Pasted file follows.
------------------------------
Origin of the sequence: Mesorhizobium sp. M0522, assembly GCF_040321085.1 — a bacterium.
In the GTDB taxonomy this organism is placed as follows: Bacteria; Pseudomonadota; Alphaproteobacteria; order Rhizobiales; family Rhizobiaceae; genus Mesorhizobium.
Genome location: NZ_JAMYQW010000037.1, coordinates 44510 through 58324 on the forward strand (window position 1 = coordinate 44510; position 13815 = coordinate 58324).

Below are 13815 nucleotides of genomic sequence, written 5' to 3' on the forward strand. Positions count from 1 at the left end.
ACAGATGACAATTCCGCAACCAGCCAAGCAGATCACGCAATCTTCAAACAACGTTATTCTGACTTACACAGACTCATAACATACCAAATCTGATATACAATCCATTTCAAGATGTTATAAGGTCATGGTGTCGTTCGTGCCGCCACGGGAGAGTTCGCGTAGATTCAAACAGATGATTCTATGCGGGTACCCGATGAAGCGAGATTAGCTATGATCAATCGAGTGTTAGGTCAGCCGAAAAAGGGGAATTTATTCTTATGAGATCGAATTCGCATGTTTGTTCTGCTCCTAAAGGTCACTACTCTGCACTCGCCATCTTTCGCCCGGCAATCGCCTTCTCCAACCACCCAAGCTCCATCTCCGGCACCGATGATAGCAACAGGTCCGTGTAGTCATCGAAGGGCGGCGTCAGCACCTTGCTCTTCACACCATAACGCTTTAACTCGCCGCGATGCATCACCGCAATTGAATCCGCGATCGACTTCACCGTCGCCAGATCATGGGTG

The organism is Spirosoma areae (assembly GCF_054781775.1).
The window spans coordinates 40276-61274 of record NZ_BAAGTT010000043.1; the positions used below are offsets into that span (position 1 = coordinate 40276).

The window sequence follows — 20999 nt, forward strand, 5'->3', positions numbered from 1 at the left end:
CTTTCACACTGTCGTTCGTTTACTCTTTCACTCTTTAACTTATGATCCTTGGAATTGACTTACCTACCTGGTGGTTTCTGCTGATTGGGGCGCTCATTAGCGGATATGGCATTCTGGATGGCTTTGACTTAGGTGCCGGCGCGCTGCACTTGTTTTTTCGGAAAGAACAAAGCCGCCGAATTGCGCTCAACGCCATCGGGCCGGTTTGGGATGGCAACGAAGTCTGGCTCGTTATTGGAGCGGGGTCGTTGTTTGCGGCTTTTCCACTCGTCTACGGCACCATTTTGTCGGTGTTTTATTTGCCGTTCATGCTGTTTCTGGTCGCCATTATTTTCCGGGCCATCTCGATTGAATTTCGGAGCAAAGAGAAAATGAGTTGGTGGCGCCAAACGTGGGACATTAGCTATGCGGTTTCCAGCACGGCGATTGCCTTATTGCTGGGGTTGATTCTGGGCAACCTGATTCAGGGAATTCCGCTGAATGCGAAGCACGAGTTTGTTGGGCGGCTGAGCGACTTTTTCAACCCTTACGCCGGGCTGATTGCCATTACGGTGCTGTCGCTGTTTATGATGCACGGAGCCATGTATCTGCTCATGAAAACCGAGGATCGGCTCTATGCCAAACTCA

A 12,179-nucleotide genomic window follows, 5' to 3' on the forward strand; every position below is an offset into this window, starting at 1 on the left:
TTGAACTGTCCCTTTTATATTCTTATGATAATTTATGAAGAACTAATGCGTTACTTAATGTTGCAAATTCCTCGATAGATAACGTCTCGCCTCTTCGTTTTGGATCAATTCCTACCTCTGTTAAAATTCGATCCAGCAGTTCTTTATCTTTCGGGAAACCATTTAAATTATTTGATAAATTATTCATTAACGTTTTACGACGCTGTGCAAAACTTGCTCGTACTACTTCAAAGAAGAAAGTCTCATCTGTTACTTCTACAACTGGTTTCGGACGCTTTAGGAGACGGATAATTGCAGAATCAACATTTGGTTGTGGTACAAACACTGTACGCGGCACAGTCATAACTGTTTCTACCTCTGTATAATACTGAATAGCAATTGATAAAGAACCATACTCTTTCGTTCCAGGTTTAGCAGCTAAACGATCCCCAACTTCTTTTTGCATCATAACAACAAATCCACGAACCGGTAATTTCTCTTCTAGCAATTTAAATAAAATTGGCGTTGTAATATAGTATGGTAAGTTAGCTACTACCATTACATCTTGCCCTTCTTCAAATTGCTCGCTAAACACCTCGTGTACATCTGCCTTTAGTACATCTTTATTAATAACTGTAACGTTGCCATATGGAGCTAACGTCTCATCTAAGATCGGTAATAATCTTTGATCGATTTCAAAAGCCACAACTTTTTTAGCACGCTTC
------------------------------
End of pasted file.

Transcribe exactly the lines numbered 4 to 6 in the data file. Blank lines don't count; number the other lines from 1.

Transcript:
Below are 13815 nucleotides of genomic sequence, written 5' to 3' on the forward strand. Positions count from 1 at the left end.
ACAGATGACAATTCCGCAACCAGCCAAGCAGATCACGCAATCTTCAAACAACGTTATTCTGACTTACACAGACTCATAACATACCAAATCTGATATACAATCCATTTCAAGATGTTATAAGGTCATGGTGTCGTTCGTGCCGCCACGGGAGAGTTCGCGTAGATTCAAACAGATGATTCTATGCGGGTACCCGATGAAGCGAGATTAGCTATGATCAATCGAGTGTTAGGTCAGCCGAAAAAGGGGAATTTATTCTTATGAGATCGAATTCGCATGTTTGTTCTGCTCCTAAAGGTCACTACTCTGCACTCGCCATCTTTCGCCCGGCAATCGCCTTCTCCAACCACCCAAGCTCCATCTCCGGCACCGATGATAGCAACAGGTCCGTGTAGTCATCGAAGGGCGGCGTCAGCACCTTGCTCTTCACACCATAACGCTTTAACTCGCCGCGATGCATCACCGCAATTGAATCCGCGATCGACTTCACCGTCGCCAGATCATGGGTG

The organism is Spirosoma areae (assembly GCF_054781775.1).